Illustration of researcher observing two cars stuck on a muddy road
Illustration by Kagan McLeod

New Trail 100

How It Started, How It’s Going

The 100-year quest for better roads, healthier crops and cattle, and a cure for diabetes

By Therese Kehler

January 26, 2021 •

New Trail is 100! To celebrate our centenary year, we went back into the archives and dug up 100 weird and wonderful moments from our past issues. On our hunt, we got glimpses of life on campus through the decades, came across grads and researchers trying to make a difference in the world and found a century-long collection of snippets and stories.

Road conditions have been a source of angst for a long time, judging by some of the very first issues of the university’s alumni magazine. And the hunt for creative solutions has been going on for just as long.

In the second issue of The Trail, in November 1921, Karl Clark describes the highly unsatisfactory experience of building roads in Alberta and his high hopes for a tarry substance called bitumen. Clark, whose research later became instrumental in launching Alberta’s oilsands industry, was lured to Alberta from Ontario by the U of A’s first president, Henry Marshall Tory, ’28 LLD (Honorary). Tory believed so strongly in the role of academia in finding practical solutions to problems, and boosting economies in the process, that he established a research department at the university. In 1921, that department became Canada’s first provincial research council: the Scientific and Industrial Research Council of Alberta (now Alberta Innovates, the province’s largest research agency, which continues to fund research at the U of A). Tory was also a key player in founding the Canada’s National Research Council Laboratories and was its first president.

“[Tory] became tireless in his advocacy that universities, governments, industrial firms and societies should all realize the great importance of scientific discovery, of practical application of scientific devices, and of general guidance by the scientific method,” wrote R.W. Boyle, a pioneer in sonar research and former U of A science dean, who — like many of the university’s original researchers — was recruited by Tory himself.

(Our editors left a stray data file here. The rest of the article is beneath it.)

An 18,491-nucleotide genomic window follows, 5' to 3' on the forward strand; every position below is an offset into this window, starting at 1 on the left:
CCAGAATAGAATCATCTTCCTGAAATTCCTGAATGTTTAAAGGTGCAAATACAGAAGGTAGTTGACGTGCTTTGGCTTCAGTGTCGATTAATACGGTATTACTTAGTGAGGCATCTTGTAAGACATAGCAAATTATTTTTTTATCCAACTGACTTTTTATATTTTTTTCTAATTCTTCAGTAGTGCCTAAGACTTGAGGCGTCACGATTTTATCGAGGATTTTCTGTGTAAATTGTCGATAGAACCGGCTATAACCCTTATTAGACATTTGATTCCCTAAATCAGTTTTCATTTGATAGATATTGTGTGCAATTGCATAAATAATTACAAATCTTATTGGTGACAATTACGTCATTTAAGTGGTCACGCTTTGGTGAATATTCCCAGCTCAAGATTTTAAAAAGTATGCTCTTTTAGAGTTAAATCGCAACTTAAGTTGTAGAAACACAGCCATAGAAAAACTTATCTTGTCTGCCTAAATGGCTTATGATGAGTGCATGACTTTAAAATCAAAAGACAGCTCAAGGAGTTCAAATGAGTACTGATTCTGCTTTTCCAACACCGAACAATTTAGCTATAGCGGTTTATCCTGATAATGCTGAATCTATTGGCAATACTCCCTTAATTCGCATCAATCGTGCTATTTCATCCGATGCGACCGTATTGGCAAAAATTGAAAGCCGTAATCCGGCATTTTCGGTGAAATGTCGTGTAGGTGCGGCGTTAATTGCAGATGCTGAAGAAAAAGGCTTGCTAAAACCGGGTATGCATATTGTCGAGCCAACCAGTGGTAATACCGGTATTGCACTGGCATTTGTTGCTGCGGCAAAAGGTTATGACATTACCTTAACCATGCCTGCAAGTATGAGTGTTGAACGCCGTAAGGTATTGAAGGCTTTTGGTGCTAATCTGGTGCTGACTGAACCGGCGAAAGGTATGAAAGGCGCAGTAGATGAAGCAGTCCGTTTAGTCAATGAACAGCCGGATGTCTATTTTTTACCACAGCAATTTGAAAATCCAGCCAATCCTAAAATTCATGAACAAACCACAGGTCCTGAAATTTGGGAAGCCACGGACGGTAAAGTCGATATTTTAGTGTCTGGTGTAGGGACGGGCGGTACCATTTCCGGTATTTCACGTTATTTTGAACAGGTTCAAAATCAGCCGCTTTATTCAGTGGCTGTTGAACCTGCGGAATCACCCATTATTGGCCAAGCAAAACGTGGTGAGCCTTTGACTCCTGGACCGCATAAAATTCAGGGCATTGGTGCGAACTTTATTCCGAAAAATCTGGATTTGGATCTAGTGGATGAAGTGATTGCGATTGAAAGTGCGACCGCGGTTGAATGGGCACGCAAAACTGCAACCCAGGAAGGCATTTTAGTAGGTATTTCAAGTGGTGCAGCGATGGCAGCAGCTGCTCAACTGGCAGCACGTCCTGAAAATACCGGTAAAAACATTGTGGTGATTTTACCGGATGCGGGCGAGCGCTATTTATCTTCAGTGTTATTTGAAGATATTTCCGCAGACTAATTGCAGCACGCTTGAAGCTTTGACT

Today, the U of A still attracts researchers at the forefront of their fields and is highly respected in areas such as virology, diabetes, artificial intelligence, agriculture and energy. 

Here’s a look back at the hot research topics featured in the magazine’s first decade and the research that continues today at the U of A.

Archival photo of a car stuck on a muddy road near Hanna, Alberta, 1920s
Car stuck on muddy road near Hanna, Alberta, 1920s, [NA-3596-61]. Courtesy of Glenbow Archives, Archives and Special Collections, University of Calgary

Road to the Future: Then

The researcher

Karl Clark was a chemist and former head of the federal Road Materials Division. He’s widely considered the father of the oilsands industry.

The research

In the decade before Clark’s arrival in 1920, the number of cars in Alberta had jumped from 400 to 38,000. But roads were inadequate on a good day and downright disastrous when it rained. There were two key problems, Clark wrote in the second issue of The Trail: a shortage of local gravel and an oversupply of a “very interesting constituent known as ‘bentonite’” that swelled when wet, transforming the “firm, stable, earth road surface into slippery, impassable mud.” Clark looked into the sticky bituminous sands found in the province’s north, which the Cree had used for centuries to build weapons and tools and to waterproof their canoes. Clark’s goal was to create a water-resistant paving product by combining the oily sands with the wet, claylike soil. But it was a related side project that had the real impact. In the basement of the campus power plant, he set up a lab to separate the sand from the bitumen, creating a new heavy oil petroleum product that sparked the oilsands industry of today.

Road to the Future: Now

The researchers

U of A engineering researchers Alireza Bayat and Leila Hashemian study ways to make our roads better, and they’re in it for the long haul. Over close to a decade, their research has found ways to use waste products like shredded tires and bottom ash to improve road construction in cold climates and make roads last longer.

The research